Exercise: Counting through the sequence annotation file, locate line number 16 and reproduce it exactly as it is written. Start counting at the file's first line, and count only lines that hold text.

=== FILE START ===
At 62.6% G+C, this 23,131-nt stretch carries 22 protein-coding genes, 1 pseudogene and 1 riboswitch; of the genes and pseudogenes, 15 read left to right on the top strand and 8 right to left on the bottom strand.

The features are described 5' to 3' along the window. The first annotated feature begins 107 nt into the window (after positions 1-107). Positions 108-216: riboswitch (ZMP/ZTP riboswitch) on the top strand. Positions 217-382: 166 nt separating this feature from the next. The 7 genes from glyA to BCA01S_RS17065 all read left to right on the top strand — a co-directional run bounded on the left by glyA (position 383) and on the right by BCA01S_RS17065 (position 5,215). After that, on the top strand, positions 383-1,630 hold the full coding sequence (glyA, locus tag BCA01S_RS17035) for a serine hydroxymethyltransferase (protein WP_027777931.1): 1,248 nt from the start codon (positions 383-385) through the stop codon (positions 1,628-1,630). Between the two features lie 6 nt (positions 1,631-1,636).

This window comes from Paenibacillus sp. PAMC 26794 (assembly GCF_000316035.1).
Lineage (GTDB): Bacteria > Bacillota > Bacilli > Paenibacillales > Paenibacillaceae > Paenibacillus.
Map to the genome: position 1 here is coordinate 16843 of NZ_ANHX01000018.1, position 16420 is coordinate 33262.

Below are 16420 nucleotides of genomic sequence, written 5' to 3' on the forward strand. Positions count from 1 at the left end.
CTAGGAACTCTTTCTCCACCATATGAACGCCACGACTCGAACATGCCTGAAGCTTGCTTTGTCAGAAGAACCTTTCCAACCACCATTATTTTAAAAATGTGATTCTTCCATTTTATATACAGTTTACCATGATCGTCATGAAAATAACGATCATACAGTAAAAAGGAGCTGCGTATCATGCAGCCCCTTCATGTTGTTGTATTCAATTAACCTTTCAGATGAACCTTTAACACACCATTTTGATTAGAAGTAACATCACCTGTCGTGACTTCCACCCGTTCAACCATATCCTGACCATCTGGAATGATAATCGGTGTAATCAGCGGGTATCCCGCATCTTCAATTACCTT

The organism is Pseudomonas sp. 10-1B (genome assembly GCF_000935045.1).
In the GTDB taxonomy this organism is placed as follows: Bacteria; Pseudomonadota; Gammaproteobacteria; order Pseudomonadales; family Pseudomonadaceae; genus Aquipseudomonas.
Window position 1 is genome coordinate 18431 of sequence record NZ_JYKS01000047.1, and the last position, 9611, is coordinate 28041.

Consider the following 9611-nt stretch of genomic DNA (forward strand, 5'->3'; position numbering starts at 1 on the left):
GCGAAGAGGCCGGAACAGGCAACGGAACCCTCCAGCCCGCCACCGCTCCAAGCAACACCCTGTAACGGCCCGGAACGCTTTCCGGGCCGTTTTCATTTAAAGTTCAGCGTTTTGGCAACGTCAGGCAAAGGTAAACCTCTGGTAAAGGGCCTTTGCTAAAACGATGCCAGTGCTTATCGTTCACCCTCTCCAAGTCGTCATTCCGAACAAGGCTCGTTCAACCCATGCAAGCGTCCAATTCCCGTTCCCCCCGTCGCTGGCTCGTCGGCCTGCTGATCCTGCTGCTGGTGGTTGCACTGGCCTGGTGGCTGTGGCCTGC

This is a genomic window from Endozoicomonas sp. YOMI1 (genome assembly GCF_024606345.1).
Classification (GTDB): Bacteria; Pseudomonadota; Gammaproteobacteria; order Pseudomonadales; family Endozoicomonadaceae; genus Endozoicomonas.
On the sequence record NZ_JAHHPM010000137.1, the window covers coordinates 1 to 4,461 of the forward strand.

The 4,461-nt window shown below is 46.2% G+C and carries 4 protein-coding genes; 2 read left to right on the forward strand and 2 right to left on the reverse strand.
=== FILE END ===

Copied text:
The 4,461-nt window shown below is 46.2% G+C and carries 4 protein-coding genes; 2 read left to right on the forward strand and 2 right to left on the reverse strand.